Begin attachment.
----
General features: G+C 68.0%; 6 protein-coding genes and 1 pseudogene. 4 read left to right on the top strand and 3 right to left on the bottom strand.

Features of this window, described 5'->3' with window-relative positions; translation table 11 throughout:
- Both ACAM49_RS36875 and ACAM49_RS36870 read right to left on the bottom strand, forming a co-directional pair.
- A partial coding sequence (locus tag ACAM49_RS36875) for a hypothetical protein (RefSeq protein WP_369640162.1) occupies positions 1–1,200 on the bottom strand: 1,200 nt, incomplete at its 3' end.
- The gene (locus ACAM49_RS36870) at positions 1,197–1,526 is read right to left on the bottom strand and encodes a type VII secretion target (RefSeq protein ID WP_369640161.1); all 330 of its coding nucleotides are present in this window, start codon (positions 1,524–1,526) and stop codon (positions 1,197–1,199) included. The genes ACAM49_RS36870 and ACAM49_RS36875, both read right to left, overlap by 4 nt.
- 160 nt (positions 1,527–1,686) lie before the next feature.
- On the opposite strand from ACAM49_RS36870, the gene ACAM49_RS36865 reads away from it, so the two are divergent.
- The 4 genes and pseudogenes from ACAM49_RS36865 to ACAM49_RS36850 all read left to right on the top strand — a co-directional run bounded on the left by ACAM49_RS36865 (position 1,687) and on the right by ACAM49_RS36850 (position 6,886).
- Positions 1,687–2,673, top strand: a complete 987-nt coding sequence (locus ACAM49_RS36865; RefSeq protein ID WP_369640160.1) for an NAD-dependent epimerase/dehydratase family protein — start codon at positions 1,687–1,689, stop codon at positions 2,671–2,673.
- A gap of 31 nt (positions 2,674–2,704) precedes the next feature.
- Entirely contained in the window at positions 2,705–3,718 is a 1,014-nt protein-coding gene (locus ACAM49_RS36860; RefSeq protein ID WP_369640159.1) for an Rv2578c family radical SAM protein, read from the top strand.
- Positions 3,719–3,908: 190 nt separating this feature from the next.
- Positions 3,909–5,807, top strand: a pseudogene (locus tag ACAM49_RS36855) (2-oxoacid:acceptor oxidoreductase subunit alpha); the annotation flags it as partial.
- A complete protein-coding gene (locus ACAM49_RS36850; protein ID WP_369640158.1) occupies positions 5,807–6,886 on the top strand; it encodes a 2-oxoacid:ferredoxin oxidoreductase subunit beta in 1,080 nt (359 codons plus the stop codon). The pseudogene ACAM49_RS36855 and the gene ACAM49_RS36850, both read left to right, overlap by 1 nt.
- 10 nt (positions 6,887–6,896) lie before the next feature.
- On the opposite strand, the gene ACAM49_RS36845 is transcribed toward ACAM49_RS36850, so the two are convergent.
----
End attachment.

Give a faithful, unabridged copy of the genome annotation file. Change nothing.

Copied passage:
General features: G+C 68.0%; 6 protein-coding genes and 1 pseudogene. 4 read left to right on the top strand and 3 right to left on the bottom strand.

Features of this window, described 5'->3' with window-relative positions; translation table 11 throughout:
- Both ACAM49_RS36875 and ACAM49_RS36870 read right to left on the bottom strand, forming a co-directional pair.
- A partial coding sequence (locus tag ACAM49_RS36875) for a hypothetical protein (RefSeq protein WP_369640162.1) occupies positions 1–1,200 on the bottom strand: 1,200 nt, incomplete at its 3' end.
- The gene (locus ACAM49_RS36870) at positions 1,197–1,526 is read right to left on the bottom strand and encodes a type VII secretion target (RefSeq protein ID WP_369640161.1); all 330 of its coding nucleotides are present in this window, start codon (positions 1,524–1,526) and stop codon (positions 1,197–1,199) included. The genes ACAM49_RS36870 and ACAM49_RS36875, both read right to left, overlap by 4 nt.
- 160 nt (positions 1,527–1,686) lie before the next feature.
- On the opposite strand from ACAM49_RS36870, the gene ACAM49_RS36865 reads away from it, so the two are divergent.
- The 4 genes and pseudogenes from ACAM49_RS36865 to ACAM49_RS36850 all read left to right on the top strand — a co-directional run bounded on the left by ACAM49_RS36865 (position 1,687) and on the right by ACAM49_RS36850 (position 6,886).
- Positions 1,687–2,673, top strand: a complete 987-nt coding sequence (locus ACAM49_RS36865; RefSeq protein ID WP_369640160.1) for an NAD-dependent epimerase/dehydratase family protein — start codon at positions 1,687–1,689, stop codon at positions 2,671–2,673.
- A gap of 31 nt (positions 2,674–2,704) precedes the next feature.
- Entirely contained in the window at positions 2,705–3,718 is a 1,014-nt protein-coding gene (locus ACAM49_RS36860; RefSeq protein ID WP_369640159.1) for an Rv2578c family radical SAM protein, read from the top strand.
- Positions 3,719–3,908: 190 nt separating this feature from the next.
- Positions 3,909–5,807, top strand: a pseudogene (locus tag ACAM49_RS36855) (2-oxoacid:acceptor oxidoreductase subunit alpha); the annotation flags it as partial.
- A complete protein-coding gene (locus ACAM49_RS36850; protein ID WP_369640158.1) occupies positions 5,807–6,886 on the top strand; it encodes a 2-oxoacid:ferredoxin oxidoreductase subunit beta in 1,080 nt (359 codons plus the stop codon). The pseudogene ACAM49_RS36855 and the gene ACAM49_RS36850, both read left to right, overlap by 1 nt.
- 10 nt (positions 6,887–6,896) lie before the next feature.
- On the opposite strand, the gene ACAM49_RS36845 is transcribed toward ACAM49_RS36850, so the two are convergent.